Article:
10. lefty

    lefty Senior member

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    One of my first big home projects had a credit card bill that read:

    Home Depot
    Home Depot
    Al's Plumbing
    Westbrooke Emergency Room
    Home Depot


    Had a GC over and he agreed that it looks like faulty caulking. We found some movement in one tile. And now looking at removing glass door and wall, removing two runs of glass tiles (hoping like hell I can reuse some of them as I have only five in reserve and they don't make these any longer), and redoing all the caulking.

    Estimate to come tomorrow. Best guesses on price? I'm thinking $1200.

    lefty
     


  11. texas_jack

    texas_jack Senior member

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    Deductible is $75. He's charging the insurance company $500 for the pump and $300 for the labor and pipe. I don't have a torch so I can't really repipe the thing which is necessary since it's all corroded. Plus it's hard wired so I definitely ain't messing with that. My $500 is strictly for the code bullshit.
     


  12. i10casual

    i10casual Senior member

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    HEADACHES
    I have a positive story. My new little house was spared a lot of expense by the builder. This past rain season killed my porch roofing and water came into the house.
    The adjuster decided we needed a new carpet (potty training a 2 yr old is no joke) and issued us enough money for the fix, paint and a new laminate floor.
     


  13. Ataturk

    Ataturk Senior member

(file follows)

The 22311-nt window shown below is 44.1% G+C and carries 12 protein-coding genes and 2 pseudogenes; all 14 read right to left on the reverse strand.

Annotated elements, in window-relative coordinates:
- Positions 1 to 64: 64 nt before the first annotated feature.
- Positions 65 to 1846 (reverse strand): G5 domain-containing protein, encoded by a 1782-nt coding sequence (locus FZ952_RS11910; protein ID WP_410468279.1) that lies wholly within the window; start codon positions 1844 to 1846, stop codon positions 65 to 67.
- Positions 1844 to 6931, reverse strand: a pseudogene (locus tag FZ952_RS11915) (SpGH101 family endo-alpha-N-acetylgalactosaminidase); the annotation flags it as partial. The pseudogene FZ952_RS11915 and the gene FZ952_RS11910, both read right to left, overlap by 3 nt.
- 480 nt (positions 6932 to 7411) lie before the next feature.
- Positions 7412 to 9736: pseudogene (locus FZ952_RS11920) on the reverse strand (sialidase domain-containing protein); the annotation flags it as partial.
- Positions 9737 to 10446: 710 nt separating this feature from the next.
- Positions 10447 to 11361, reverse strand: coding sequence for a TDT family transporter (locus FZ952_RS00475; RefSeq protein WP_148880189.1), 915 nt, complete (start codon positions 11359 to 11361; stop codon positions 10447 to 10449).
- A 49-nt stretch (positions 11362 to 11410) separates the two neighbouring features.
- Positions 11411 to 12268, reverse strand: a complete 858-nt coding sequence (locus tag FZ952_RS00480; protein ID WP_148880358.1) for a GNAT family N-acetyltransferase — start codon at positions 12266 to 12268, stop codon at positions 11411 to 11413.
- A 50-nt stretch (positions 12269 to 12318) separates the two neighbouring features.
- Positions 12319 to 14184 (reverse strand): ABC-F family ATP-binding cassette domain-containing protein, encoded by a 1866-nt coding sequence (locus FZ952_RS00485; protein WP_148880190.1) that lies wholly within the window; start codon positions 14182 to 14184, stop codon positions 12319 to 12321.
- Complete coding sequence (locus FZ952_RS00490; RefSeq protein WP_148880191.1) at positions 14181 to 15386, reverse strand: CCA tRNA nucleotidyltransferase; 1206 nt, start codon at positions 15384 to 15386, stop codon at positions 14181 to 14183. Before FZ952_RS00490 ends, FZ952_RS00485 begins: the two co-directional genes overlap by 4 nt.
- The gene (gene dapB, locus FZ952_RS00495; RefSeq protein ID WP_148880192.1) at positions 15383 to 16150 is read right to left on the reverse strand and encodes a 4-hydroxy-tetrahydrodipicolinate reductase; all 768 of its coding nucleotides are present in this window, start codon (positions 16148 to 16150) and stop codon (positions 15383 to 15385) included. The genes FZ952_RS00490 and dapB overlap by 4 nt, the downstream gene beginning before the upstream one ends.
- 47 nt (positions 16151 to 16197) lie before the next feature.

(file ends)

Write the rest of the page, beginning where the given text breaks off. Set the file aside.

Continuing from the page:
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    Honestly I don't know how much the pumps cost before the plumber marks them up, but the torch would be about $15 and hardwired power is really nothing, like changing a light fixture. There's just two wires and a ground, and with the power off they can't hurt you. Hell, you could easily do it with the power on, just use insulated tools and cap the wires with wire nuts as you take them off. I'm not saying you should do it that way, but if you know what you're doing it's not really dangerous. It's not that much to learn and once you know it you're set for life. A good investment if you're young...
     


  14. RedLantern

    RedLantern Senior member

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    ^ +1. Also, youtube is a boon in this regard. I might not trust any particular video telling me how to install a light fixture, but I am confident that if I draw from many sources I can get a good idea of what I should be doing. For instance, when we put our kitchen in downstairs (already roughed in), I'm planning on plumbing the sink/dishwasher.
     


  15. Ataturk

    Ataturk Senior member

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    Apparently Uncle Sam tightened the restrictions on dishwashers' electricity and water usages again, and the new standard is being implemented now. So if you plan to replace your dishwasher and want one that's designed to get dishes clean instead of rationing electricity and water as if everyone lived in a desert with a third-world power grid (i.e., California), get it now. This time of year is when they clear out the old models, IIRC.
     
    Last edited: Nov 15, 2013